Tuesday, December 4, 2018

Be Careful How You Hold This Tongue

Cow's Tongue Cactus (Opuntia engelmannii var. linguiformis)
Cow's Tongue Cactus (Opuntia engelmannii var. linguiformis)

The best time for you to hold your tongue is the time you feel you must say something or bust.” 
― Josh Billings, American humorist. 1818-1885

Well, I've got to tell you right now about Cow's Tongue Cactus (Opuntia engelmannii var. linguiformis). It's practically surreal in appearance. Its stark, long, tapered pads stretch upward and out like they're reaching for something to lick. If you were to feel its stinging lap on your flesh, you'd quickly withdraw. The pads are covered with spines. Some are long and obvious. Others are fine and barely noticeable, but even those can irritate your skin mightily.

So, you might ask yourself, "Self, what good is a plant like that? Why would anyone want it in their garden?" There are several reasons.

The first is for its sculptural appearance. The fleshy texture and bizarre appearance add a very artistic feature to the landscape. It's useful alone as a specimen plant or among others in a desert-theme garden. The bright yellow flowers of spring and ornamental purple fruits of fall lend a decorative touch.

The second is for its drought tolerance. If you reside in an arid part of the country, or just want to reduce your water bill, Cow's Tongue Cactus is for you. It thrives in poor, sandy soil, too.

The third is for its botanical significance. Cow's Tongue Cactus, like other Prickly Pear cacti, is native to the Americas - specifically Texas. Native plant enthusiasts and cacti/succulent collectors should include it among their selections.

Opuntia engelmannii var. linguiformis also honors history in its name. Linguiformis means "tongue-shaped." The genus, Opuntia, refers to a region in ancient Greece, Opus, where cacti were commonly grown. The species, engelmannii, recognizes George Engelmann. Engelmann (1809-1884) was a German-American botanist who studied native plants of the western frontier. His correspondence with fellow botanist, Ferdinand Lindheimer (1801-1879), is well-known.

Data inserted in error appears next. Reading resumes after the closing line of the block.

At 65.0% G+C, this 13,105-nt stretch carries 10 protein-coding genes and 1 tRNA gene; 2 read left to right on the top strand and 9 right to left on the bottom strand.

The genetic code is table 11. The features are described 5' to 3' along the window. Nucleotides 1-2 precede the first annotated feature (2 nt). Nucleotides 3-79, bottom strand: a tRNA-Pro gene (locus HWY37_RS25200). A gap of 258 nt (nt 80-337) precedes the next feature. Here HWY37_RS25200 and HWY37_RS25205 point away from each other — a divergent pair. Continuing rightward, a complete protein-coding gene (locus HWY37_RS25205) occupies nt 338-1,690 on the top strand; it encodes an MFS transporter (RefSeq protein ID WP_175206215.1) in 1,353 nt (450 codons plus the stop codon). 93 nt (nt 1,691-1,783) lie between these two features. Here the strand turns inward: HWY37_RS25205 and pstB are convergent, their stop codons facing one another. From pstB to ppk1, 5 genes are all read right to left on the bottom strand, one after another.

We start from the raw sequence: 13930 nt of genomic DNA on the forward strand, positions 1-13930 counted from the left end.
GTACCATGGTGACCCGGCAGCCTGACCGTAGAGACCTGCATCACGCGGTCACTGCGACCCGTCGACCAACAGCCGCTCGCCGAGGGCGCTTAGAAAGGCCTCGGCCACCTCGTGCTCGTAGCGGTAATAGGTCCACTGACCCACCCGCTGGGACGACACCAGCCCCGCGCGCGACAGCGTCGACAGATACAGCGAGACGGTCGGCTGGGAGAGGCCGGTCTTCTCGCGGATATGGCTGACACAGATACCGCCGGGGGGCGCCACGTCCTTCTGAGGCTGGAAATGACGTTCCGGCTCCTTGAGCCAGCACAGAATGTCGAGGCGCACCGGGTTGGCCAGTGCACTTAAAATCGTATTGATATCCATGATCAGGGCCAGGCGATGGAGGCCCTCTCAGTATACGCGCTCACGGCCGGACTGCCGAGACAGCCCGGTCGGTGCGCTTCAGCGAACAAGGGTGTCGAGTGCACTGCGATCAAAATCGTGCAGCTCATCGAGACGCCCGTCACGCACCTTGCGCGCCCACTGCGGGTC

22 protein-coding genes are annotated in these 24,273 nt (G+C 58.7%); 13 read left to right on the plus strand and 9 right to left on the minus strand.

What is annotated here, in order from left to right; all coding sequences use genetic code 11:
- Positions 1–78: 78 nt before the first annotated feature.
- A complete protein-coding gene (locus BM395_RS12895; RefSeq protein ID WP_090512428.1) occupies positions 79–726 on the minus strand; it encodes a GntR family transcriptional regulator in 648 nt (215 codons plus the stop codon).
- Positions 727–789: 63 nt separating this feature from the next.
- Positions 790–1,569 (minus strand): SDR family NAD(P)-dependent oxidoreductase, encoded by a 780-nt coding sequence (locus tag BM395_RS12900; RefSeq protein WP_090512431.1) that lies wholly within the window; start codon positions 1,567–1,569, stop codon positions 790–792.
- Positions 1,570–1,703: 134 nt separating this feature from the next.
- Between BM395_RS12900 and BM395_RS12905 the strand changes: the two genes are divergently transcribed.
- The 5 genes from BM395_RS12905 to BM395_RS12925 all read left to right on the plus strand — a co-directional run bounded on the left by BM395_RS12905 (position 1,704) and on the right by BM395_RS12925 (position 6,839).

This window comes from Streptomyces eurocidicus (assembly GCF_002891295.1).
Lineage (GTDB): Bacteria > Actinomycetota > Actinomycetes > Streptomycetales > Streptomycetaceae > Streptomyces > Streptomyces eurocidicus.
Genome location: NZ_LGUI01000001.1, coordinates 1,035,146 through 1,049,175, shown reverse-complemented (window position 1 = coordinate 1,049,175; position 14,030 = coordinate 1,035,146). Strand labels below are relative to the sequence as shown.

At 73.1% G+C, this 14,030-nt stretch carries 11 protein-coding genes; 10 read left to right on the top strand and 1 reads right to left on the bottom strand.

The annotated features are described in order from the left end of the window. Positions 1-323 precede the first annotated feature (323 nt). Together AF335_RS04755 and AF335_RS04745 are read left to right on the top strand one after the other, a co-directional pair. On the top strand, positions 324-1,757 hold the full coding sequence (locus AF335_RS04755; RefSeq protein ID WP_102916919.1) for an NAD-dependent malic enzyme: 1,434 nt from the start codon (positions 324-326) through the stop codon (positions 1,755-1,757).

As a matter of fact, it's worth mentioning here that this species is sometimes identified as Opuntia lindheimerii var., linguiformis. Lindheimer lived and worked in Texas. His collection of letters to Engelmann, A Life Among the Texas Flora (edited by Minetta Altgelt Goyne), is a classic.

Cow's Tongue Cactus
The fourth reason is for its use as a barrier. This is not one of those hedges you have to prune occasionally to keep up appearances. It manages quite well on its own without becoming unkempt. Believe me, intruders will think twice before trying to trespass. Cow's Tongue Cactus should be in your homeland security arsenal.

The fifth is for its edibility. Yes! You can eat it! The young, fleshy pads can be stripped of their spines, sliced and sauteed. The purple fruits, stripped of their spines, can be cooked to render a delicious, dark burgundy juice for syrups and other desserts.

Cow's Tongue Cactus is easy to propagate. Simply break off a few pads - with gloved hands, of course. Drop them onto a prepared site, and leave them undisturbed to root. A nice little colony will develop within a couple of seasons.

Here are a few tips for growing it.

Bloom Color: Yellow

Bloom Time: Spring

Foliage: Thick, fleshy, tongue-shaped pads

Height/Spread: 4' average height. Plant 6' to 8' apart.

Climate Zones: 8, 9, 10, 11.

Sun Exposure: Full sun

Soil Condition: Well-drained, sandy. Do not over-water. pH 6.1 to 7.8

Features: Sculptural foliage, yellow flowers, purple pear-shaped fruit.

Uses: Xeriscaping, native plant collections, cacti/succulent collections, desert- and Southwestern-themed gardens, edible gardens, barrier hedges.

Have you used Cow's Tongue Cactus (Opuntia engelmannii var. linguiformis) in your garden? Have you seen it in botanical gardens or plant collections? Tell us about it in the comment section. We'd love to hear from you!

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